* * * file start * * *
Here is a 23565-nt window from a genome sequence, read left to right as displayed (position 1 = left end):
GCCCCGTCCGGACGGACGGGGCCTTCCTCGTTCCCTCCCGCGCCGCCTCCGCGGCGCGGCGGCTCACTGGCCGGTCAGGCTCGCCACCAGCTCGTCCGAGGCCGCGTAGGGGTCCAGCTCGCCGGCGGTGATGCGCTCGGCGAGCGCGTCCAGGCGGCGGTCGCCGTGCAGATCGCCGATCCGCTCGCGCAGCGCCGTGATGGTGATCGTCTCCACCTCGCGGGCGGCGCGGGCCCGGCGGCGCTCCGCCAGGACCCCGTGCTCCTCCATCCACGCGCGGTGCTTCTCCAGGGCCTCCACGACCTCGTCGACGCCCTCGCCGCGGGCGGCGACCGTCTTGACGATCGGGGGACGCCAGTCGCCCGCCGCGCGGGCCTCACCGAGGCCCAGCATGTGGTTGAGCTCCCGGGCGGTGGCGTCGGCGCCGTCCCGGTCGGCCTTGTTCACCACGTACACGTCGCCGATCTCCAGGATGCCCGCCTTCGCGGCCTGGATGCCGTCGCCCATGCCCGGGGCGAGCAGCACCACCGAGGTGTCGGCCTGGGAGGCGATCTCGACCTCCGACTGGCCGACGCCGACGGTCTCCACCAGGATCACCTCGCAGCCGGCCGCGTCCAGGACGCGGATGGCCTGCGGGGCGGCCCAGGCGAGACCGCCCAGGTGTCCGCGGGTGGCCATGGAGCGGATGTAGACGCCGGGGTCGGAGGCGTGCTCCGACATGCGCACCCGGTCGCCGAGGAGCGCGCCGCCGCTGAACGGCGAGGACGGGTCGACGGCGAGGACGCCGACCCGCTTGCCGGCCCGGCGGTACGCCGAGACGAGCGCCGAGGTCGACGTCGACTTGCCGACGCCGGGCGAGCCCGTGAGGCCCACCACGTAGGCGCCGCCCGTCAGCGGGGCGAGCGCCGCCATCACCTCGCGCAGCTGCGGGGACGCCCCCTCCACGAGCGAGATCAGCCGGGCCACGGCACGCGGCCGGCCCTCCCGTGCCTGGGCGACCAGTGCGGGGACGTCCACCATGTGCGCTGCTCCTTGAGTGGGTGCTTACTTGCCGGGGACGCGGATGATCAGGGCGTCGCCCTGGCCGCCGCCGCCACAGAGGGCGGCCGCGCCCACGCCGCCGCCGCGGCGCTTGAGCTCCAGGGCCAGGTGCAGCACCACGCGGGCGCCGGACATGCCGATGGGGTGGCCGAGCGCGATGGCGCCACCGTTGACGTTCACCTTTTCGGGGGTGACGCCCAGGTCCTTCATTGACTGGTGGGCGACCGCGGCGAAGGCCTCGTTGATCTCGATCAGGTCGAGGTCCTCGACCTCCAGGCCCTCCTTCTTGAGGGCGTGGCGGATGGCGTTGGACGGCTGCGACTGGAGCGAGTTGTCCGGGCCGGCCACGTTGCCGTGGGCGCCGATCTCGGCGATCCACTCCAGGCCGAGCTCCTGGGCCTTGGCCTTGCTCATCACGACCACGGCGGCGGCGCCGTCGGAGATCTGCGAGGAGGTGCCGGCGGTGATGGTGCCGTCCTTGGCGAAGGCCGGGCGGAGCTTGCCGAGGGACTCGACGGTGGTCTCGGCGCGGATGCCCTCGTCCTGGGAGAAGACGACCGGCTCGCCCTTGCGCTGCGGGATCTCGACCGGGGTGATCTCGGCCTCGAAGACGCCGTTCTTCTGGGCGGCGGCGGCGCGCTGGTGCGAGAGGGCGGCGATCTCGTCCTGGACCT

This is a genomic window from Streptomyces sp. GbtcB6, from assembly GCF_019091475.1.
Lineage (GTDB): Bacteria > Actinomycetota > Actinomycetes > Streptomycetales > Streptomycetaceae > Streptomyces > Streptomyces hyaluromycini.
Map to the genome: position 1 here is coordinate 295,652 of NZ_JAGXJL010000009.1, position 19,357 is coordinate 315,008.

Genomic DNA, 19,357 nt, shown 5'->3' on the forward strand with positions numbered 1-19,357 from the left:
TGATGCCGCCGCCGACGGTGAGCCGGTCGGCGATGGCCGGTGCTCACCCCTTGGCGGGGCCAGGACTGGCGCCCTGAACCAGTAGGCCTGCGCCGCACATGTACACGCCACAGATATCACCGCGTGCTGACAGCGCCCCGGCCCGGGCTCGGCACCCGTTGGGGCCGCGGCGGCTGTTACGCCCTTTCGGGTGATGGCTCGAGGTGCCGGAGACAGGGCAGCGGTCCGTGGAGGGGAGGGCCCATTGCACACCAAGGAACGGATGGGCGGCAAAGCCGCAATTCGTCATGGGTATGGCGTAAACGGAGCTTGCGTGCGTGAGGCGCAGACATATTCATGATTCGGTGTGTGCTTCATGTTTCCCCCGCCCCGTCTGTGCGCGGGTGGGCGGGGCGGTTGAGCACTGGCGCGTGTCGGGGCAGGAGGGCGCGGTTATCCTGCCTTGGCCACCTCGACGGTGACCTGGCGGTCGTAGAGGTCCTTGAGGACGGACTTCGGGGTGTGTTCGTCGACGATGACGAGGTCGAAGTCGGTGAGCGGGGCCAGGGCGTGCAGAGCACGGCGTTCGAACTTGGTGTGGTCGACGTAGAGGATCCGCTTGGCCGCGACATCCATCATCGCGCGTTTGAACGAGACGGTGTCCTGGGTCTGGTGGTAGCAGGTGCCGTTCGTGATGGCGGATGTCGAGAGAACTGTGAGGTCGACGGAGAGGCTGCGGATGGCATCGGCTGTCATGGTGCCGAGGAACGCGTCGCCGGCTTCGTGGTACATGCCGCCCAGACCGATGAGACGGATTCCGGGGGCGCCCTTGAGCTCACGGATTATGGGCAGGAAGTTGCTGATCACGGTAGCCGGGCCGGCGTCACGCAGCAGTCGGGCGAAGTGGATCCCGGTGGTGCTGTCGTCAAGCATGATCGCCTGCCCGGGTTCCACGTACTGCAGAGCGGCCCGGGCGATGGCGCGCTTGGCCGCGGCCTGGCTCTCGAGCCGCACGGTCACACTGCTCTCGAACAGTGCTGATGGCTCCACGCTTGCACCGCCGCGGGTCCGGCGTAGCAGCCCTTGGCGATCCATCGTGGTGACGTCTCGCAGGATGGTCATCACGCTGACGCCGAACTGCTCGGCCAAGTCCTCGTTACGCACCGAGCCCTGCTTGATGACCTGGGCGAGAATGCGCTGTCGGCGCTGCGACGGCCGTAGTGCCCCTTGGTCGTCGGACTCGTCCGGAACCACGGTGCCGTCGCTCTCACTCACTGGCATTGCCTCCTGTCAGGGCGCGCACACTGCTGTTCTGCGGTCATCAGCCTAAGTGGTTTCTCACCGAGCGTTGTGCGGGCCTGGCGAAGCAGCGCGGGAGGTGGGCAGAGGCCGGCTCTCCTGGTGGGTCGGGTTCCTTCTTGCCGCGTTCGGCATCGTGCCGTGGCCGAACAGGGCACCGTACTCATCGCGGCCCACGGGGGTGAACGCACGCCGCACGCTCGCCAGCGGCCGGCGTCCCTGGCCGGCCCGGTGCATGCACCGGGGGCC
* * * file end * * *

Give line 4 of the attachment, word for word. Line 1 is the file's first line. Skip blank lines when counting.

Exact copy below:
Lineage (GTDB): Bacteria > Actinomycetota > Actinomycetes > Streptomycetales > Streptomycetaceae > Streptomyces > Streptomyces hyaluromycini.